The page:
I would like to announce the first printing of Reclaim the Best of Yourself. This book is intended primarily for those individuals who are tapering off of psychiatric medications or are contemplating doing so. It is also intended for those individuals who are wrestling with addictive tendencies. Getting off of medications or drugs and overcoming addiction go hand in hand; we often become addicted to the very medications that we sense are undermining our health; or we may become addicted to other substances purely to escape the physical, emotional, and mental pain that long-term med use has caused.

This workbook is both philosophical and practical. On the one hand, it offers practical advice for coping with the pain and emotional gyrations that are associated with drug or medication tapers. Fundamentally, however, it is a blueprint for reclamation. Psychiatric medications and recreational drugs both retard our growth and suppress our emotional and mental development. It is as if these substances imprison the best of ourselves within padded prisons that subsequently prevent us from feeling either the pain or joy of life. As we emerge from these artificial prisons, we necessarily have to learn to trust, believe, forgive, and love anew if we wish to live fully actualized lives.

Reclaim the Best of Yourself is not intended as a substitute for professional medical advice with regards to medication tapers or, for that matter, any other aspect of one’s physical and emotional health. It is NEVER safe to taper off of medication or drugs without proper medical supervision. Sadly, while doctors are all too adept at putting us on mediations, they are often wholly inept at tapering us off of them. Notwithstanding this, there is a growing number of doctors who do understand the intricacies of drug and medication tapers. And there are an increasing number of in-patient or out-patient facilities that specialize in safely withdrawing patients from these substances.

This workbook began as a series of lectures given at the Alternative to Meds Center, where I tapered off of five of the nine psychiatric medications that I was dependent upon when I arrived at the Center. After I had tapered off of all my meds using their methods, I was most eager to support others who were doing the same, and so that I asked Lyle Murphy, the founder of ATMC, if I could lead one of the support groups there at the center. He agreed, and each Thursday night for the last year I have been discussing strategies I that I personally am using to cope with medication tapers as well as those strategies I have employed for managing my new-found sobriety.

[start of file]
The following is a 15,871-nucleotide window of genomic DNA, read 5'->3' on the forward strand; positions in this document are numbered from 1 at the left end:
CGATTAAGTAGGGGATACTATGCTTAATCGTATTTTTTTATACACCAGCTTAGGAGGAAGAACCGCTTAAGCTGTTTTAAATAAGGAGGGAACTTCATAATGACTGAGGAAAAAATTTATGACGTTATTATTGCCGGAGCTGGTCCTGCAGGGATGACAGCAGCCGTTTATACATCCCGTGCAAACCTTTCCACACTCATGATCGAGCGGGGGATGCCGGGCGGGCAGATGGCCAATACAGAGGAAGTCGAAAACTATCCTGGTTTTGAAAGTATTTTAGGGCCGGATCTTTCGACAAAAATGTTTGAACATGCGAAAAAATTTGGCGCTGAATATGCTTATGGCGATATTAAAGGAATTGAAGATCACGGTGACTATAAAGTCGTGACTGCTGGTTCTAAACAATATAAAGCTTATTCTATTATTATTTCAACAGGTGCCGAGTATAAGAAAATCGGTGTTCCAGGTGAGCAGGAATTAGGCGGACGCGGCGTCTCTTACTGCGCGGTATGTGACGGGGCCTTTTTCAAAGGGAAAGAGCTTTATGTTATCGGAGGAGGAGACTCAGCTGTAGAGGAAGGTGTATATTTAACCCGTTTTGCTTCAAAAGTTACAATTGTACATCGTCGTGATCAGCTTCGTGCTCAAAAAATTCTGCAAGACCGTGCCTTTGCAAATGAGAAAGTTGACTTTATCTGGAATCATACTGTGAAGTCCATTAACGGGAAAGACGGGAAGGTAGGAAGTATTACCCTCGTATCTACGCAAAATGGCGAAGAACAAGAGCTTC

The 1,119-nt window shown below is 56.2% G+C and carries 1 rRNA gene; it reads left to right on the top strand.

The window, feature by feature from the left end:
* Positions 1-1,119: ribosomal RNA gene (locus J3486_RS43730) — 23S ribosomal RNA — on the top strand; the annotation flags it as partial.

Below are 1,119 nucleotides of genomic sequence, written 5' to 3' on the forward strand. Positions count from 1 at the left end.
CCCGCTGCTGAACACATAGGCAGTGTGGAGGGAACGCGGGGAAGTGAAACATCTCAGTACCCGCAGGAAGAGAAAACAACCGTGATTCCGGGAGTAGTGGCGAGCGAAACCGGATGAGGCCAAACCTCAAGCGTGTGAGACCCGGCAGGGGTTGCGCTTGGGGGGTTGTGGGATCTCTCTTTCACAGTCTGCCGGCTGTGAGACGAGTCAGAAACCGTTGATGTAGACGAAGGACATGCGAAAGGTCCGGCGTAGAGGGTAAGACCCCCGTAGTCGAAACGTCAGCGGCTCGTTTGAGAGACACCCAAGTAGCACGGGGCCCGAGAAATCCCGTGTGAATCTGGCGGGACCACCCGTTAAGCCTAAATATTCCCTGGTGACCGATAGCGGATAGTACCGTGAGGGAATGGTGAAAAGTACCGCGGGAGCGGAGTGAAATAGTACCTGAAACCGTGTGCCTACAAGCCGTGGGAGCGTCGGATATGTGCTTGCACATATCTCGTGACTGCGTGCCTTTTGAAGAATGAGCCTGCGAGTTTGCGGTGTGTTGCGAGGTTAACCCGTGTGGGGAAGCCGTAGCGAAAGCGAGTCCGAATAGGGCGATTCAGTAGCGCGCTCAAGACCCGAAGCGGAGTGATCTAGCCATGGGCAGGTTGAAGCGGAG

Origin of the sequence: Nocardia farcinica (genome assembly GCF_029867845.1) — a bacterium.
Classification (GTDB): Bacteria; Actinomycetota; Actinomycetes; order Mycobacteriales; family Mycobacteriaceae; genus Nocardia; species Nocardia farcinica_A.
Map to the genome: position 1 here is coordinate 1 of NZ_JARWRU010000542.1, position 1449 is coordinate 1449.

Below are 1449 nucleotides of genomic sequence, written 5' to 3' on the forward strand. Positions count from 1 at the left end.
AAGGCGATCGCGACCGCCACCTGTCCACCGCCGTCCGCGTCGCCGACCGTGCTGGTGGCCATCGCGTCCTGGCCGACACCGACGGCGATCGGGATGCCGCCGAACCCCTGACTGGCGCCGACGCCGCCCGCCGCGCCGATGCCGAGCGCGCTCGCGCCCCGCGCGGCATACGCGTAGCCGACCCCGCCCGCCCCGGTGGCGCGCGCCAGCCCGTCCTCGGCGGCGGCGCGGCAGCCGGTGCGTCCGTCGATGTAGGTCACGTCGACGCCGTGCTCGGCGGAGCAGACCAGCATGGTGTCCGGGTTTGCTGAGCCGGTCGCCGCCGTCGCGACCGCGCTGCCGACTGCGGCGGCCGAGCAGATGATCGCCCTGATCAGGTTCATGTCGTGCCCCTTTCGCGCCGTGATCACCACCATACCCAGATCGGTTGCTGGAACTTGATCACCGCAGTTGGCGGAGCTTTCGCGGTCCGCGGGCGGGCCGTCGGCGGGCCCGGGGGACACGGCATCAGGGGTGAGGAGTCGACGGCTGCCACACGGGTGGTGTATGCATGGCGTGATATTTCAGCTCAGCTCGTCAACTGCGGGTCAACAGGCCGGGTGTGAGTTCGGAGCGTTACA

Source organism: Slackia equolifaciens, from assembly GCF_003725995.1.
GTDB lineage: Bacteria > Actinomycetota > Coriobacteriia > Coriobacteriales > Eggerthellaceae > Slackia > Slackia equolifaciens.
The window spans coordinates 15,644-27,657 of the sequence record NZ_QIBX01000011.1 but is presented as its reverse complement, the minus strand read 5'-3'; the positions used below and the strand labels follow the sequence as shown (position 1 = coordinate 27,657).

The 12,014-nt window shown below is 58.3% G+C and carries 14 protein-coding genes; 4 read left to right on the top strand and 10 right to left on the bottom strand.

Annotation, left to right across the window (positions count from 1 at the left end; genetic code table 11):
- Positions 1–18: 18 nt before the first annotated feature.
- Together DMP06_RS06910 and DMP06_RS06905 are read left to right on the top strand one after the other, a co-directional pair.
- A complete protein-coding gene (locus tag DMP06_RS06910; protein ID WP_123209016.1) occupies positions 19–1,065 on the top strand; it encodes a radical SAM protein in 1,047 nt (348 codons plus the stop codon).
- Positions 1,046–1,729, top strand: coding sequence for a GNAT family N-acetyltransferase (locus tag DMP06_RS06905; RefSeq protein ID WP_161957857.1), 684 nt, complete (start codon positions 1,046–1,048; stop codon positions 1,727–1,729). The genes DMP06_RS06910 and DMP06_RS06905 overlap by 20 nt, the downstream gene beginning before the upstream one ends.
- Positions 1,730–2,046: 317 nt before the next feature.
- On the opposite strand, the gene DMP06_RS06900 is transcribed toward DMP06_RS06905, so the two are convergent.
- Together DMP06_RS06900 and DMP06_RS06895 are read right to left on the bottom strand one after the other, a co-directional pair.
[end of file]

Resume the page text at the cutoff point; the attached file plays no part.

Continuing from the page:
Each chapter is designed to inform, inspire, ennoble, and empower participants of the program as they rebuild or reclaim the best of themselves. I have taken those same lectures and tried to make them more universally applicable to those who are not familiar with the specifics of the ATMC protocol.

While I am exceedingly grateful to Lyle Murphy and the members of the ATMC staff for helping me reclaim my life, this work is not intended as marketing material for their center or as an apology for any member of that organization. No, there are some 80 million Americans presently on one or more psychiatric medications[i] and the Alternative to Meds Center has only 18 beds. This work is intended to support those few who have the resources to come to ATMC and, more pressingly, the vast majority who don’t.

This is meant to be a workbook for those who are dependent on psych meds who desire to work through the physical, emotional, and mental challenges that one faces while tapering. While there clearly are numerous auto-biographical references in the work, this book is about you, not me. It is actually meant to be co-created by you. It is further meant to contain the coping strategies that you find most helpful. It is finally meant to enable you to elicit the best of yourself so that you can nurture that new self it back to life.

[OptinLink id=3]You can read, download or order the workbook here.[/OptinLink]


[i] http://www.alternativetomeds.com/blog/2014/05/the-numbers-are-in